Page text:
Emerging from the muddy shores of the Po River in Piacenza, Italy, Tombstone Highway are here to prove that the dirty southern stoner sound is no longer solely dominated by whiskey swilling Americans. Tombstone Highway is a project of Herr Morbid (listed here as H.M. Outlaw) of bleak doomsters Forgotten Tomb, and whilst this retains a doom element to the music, the two bands could not really be much further apart in their approach. With subject matter that covers the expected areas of the four D’s, drink, drugs, depression and death, they also pay heed to local folklore.
Kicking off with a solid southern riff punctuated by a banjo accompaniment, they waste no time in marking out their musical territory, and immediately the influences start pouring forth. Opener ‘Old Blood’ mixes the guitar style of Zakk Wylde’s Pride & Glory with the song structures of popular era Corrosion of Conformity, with hints of Black Sabbath and even Lynyrd Skynyrd. The sound is 100% southern metal, with the only possibly hint that this is not native coming from the slight accent in H.M. Outlaw’s vocals. ‘Acid Overlord’ picks up the pace slightly, sounding like a song our own Orange Goblin would be proud of, with an infectious driving riff that is all but impossible to resist nodding along to. It’s on ‘Graveyard Blues’ where the doom riffs shine through as the pace is slowed down and the main riff has a classic Tony Iommi quality about it.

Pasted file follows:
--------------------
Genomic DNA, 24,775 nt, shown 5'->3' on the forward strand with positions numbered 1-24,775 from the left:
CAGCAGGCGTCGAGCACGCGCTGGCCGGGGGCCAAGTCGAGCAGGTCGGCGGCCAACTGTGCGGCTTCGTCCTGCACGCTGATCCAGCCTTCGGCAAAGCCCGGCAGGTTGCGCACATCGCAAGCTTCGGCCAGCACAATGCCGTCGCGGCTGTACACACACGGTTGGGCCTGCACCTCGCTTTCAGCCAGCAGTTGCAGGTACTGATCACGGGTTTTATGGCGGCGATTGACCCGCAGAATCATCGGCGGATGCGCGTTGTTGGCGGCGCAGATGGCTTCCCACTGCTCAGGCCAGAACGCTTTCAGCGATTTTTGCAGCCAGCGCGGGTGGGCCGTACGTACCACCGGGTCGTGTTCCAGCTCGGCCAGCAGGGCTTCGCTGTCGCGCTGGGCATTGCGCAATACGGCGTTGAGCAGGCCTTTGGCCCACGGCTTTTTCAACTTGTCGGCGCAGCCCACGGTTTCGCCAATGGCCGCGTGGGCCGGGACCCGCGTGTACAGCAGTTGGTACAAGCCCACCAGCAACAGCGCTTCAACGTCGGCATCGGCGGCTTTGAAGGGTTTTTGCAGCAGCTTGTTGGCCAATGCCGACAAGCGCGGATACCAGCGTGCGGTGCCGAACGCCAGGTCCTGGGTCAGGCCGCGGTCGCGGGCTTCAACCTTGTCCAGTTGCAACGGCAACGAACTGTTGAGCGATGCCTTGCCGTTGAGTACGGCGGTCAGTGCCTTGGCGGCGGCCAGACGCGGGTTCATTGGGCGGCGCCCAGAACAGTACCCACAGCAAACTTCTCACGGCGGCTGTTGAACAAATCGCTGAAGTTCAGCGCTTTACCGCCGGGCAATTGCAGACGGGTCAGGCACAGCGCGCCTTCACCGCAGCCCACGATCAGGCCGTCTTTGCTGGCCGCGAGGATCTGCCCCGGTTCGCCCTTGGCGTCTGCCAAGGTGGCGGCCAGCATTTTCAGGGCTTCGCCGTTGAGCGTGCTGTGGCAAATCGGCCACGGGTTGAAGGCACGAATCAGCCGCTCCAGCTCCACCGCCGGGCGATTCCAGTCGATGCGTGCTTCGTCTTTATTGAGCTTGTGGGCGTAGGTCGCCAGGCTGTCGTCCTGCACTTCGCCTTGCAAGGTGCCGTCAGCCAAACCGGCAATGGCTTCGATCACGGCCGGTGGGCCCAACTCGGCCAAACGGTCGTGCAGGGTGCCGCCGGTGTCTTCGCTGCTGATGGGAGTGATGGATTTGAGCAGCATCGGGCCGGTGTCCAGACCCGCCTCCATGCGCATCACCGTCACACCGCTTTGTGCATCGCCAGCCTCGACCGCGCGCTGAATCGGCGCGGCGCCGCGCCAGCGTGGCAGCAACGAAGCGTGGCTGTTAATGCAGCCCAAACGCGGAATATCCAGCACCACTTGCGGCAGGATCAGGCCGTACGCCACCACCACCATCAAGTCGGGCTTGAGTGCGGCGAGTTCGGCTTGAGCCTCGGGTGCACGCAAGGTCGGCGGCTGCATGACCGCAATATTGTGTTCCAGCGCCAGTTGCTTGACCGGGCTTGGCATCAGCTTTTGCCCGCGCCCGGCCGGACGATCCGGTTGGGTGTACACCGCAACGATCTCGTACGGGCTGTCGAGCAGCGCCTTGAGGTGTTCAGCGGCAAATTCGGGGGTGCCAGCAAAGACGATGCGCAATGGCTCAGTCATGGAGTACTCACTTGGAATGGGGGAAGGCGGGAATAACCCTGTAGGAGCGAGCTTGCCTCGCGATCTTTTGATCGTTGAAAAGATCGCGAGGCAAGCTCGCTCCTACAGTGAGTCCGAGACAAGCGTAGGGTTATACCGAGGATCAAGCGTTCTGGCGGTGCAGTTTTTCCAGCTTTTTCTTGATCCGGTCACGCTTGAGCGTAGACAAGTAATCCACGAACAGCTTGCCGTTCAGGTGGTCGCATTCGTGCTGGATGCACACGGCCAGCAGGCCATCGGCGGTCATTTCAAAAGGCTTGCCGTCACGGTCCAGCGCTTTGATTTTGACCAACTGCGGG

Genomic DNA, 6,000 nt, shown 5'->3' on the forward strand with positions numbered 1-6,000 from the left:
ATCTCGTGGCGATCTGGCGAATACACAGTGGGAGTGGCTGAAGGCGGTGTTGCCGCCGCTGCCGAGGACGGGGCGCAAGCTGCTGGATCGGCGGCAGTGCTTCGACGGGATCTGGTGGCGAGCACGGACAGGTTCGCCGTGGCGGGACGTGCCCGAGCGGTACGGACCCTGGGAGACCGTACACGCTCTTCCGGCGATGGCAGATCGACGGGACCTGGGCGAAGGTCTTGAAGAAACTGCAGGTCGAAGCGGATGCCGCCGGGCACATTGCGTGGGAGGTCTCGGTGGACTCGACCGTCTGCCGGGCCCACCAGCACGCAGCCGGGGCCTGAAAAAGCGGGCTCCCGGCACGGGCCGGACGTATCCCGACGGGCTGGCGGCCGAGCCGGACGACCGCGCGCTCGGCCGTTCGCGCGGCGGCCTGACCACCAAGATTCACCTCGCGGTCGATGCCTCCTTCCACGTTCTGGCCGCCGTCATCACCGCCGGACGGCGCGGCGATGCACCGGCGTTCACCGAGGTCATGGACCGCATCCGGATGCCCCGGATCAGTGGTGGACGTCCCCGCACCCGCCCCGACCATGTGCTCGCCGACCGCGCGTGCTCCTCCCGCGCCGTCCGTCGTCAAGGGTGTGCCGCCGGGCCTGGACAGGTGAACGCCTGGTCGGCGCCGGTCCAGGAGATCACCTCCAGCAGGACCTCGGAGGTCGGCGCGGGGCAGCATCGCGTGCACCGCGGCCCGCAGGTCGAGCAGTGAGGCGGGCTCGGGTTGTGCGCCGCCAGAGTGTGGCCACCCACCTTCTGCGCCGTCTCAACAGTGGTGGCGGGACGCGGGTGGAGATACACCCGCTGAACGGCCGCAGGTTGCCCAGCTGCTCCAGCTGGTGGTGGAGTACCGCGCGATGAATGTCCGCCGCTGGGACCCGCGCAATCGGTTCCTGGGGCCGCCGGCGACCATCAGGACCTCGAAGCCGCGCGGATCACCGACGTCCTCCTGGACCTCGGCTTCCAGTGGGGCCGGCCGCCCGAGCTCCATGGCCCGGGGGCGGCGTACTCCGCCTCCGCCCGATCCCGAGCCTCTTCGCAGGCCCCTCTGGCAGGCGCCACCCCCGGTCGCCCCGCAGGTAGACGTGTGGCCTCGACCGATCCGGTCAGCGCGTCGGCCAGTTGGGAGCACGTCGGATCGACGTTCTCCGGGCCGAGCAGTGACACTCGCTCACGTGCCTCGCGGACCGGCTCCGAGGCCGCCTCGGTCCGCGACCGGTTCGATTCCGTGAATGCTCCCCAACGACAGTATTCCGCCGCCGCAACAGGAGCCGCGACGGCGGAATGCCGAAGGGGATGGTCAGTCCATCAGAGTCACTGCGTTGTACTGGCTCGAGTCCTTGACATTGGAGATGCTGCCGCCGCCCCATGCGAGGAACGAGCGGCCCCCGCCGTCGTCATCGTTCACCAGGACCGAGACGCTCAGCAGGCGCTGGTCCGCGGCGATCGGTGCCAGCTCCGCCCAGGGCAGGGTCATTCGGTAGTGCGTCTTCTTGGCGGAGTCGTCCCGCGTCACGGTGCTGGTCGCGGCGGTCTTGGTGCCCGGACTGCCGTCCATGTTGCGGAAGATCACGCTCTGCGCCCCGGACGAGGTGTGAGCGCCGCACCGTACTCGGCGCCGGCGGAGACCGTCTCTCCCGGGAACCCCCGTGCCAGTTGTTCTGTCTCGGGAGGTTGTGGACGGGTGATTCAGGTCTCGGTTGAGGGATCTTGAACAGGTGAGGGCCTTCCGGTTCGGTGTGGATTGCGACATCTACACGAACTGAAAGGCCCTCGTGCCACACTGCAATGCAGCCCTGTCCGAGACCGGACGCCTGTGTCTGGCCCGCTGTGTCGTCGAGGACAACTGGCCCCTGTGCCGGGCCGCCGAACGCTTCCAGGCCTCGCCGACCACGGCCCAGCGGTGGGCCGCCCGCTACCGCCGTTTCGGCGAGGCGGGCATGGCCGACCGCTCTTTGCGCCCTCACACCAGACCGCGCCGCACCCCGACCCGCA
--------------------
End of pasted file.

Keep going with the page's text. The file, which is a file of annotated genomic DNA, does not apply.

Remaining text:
From the long, slow and slightly ponderous nature of the ‘Graveyard Blues’, the pace picks up with the short blast of the ‘Hellfire Rodeo’, before moving into the catchy title track. Whilst you could argue that there is nothing especially innovative about the guitars on this album, you really cannot argue with the catchiness of the whole thing, and much like Orange Goblin they manage to effortlessly grab your attention with some seriously bloody groovy riffs that stick in the brain long after you’ve finished listening to the album. ‘Ruralizer’ is another fine example on that front with the brilliant guitar interplay being accompanied by the sparing use of the banjo to give this an inherently catchy and identifiable sound. The awesome ‘Bite the Dust (and Bleed)’ maintains the overall sound but with the unmistakeable influence of early ZZ Top added to the mix, and this just put a great big smile on my inner hick. Add in the awesome cover of Mountain’s ‘Mississippi Queen’ and the grin just grows ever wider.
That it took so long for this project to come to fruition is a shame, because there is massive potential here. I’m a huge fan of Forgotten Tomb, so to hear this and try to get my head around the concept that this is Herr Morbid at work again is a real stretch for the imagination. This is an excellent example of the southern stoner doom sound and it sounds as natural as bands that have been turning this stuff out their whole careers. This is one of my favourite albums of the year so far without a shadow of a doubt as is evident by the amount of time I have spent listening to it. Fans of the sound should check this out immediately. In fact if you are a metal fan at all and appreciate the beauty of a simple and catchy riff, this should be on your playlist, plain and simple.
(8.5/10 Lee Kimber)